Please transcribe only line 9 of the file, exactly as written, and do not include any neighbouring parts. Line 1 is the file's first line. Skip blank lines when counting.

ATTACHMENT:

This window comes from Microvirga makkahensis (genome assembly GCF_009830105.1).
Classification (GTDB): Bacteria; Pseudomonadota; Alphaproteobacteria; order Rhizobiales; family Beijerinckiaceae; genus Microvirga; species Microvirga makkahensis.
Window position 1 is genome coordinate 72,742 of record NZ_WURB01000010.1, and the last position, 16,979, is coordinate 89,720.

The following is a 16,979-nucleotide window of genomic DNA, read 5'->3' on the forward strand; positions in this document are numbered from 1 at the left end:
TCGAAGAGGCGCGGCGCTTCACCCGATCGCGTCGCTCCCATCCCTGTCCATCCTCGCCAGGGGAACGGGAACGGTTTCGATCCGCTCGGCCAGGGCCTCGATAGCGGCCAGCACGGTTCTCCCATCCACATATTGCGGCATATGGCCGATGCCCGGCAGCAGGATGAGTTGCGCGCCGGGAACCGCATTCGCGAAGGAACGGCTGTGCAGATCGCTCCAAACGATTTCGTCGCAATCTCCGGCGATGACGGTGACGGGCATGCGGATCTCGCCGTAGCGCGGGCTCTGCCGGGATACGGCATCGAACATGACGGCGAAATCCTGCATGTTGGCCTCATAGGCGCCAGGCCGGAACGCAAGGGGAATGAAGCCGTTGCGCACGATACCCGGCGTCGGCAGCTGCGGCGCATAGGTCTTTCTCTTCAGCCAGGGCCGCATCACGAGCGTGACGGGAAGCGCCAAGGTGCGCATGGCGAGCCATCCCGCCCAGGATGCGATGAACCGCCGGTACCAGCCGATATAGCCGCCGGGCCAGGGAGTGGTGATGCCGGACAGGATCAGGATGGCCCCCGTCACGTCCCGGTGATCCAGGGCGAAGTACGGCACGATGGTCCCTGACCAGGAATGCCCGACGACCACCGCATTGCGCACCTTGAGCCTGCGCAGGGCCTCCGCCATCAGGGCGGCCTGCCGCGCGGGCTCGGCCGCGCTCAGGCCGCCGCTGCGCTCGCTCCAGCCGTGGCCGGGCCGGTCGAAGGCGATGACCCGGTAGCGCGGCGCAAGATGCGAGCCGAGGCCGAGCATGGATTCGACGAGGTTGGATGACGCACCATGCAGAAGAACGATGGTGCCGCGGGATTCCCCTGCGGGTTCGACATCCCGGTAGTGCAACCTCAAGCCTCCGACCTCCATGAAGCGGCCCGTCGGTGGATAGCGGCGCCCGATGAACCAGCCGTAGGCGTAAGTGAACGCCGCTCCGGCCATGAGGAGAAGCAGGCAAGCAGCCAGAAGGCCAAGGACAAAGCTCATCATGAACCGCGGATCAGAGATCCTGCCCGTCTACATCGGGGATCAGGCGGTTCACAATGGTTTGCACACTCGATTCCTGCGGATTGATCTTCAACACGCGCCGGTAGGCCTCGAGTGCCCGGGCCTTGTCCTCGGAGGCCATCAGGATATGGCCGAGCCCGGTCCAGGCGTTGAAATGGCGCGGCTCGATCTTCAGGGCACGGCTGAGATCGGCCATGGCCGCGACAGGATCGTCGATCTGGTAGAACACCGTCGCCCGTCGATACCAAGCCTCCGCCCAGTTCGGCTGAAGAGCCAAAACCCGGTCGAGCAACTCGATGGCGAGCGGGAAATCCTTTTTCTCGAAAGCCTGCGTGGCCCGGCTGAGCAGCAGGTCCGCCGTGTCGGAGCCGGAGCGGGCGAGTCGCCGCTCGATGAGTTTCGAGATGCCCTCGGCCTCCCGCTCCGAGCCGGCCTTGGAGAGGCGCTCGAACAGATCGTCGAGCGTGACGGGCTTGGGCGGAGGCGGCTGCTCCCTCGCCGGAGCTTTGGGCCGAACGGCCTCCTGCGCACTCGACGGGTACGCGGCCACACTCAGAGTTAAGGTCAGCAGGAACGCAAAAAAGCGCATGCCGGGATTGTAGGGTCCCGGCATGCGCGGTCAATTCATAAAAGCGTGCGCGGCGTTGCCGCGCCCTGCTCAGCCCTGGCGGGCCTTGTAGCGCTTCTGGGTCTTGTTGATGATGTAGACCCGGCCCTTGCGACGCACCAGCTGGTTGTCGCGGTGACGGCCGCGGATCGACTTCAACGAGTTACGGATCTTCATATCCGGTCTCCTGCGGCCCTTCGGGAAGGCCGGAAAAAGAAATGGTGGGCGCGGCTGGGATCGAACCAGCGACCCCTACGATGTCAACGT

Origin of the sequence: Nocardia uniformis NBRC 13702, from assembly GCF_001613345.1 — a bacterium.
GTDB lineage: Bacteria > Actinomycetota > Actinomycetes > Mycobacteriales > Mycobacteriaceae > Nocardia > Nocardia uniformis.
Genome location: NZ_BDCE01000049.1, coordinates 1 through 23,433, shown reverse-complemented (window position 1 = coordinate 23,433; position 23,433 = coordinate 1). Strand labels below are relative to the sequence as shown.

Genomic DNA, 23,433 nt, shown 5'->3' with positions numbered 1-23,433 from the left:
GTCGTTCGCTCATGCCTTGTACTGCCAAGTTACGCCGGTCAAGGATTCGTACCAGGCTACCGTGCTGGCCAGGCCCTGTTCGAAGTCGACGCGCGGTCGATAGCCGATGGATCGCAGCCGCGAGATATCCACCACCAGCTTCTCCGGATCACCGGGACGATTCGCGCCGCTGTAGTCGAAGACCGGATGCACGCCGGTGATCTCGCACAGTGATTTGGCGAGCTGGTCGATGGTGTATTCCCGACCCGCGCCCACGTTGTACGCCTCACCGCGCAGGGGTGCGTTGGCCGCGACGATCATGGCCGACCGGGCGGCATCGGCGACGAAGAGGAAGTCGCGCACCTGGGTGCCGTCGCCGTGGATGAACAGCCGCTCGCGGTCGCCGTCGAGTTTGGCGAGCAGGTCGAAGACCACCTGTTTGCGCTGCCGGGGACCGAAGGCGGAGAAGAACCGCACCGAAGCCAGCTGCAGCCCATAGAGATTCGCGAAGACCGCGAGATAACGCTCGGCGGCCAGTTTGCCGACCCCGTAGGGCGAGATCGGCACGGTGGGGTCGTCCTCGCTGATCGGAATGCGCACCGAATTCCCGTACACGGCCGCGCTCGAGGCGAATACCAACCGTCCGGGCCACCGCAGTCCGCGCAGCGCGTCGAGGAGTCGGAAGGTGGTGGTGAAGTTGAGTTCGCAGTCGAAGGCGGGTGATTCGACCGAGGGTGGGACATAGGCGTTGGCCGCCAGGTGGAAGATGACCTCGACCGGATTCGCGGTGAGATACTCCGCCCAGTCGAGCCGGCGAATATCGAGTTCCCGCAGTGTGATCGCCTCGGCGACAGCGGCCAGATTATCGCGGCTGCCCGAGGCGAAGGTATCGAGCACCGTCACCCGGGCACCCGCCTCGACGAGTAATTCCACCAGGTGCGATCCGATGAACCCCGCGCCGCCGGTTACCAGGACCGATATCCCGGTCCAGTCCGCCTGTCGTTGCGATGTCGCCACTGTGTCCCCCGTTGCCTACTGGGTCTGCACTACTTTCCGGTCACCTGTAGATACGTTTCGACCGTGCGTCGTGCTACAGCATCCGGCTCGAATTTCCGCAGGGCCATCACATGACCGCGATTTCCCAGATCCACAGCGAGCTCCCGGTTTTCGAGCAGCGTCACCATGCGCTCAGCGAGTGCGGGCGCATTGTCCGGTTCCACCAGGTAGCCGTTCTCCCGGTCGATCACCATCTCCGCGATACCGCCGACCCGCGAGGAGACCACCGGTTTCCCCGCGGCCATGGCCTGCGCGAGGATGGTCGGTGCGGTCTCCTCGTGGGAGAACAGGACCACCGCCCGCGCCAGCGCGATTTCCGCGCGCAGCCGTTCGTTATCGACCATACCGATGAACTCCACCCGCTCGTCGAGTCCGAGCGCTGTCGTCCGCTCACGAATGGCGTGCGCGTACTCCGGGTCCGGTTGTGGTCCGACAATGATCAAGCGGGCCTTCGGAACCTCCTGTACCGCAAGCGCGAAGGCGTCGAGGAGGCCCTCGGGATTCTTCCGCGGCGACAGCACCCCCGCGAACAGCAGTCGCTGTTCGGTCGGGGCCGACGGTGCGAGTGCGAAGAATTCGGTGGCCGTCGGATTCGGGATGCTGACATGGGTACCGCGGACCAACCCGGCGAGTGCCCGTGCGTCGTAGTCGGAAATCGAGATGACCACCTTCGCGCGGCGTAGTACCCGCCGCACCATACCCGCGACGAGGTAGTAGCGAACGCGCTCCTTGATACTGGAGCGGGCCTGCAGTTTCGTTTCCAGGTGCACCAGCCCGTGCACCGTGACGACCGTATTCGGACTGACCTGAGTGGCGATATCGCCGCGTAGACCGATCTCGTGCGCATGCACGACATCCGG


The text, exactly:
Genomic DNA, 23,433 nt, shown 5'->3' with positions numbered 1-23,433 from the left: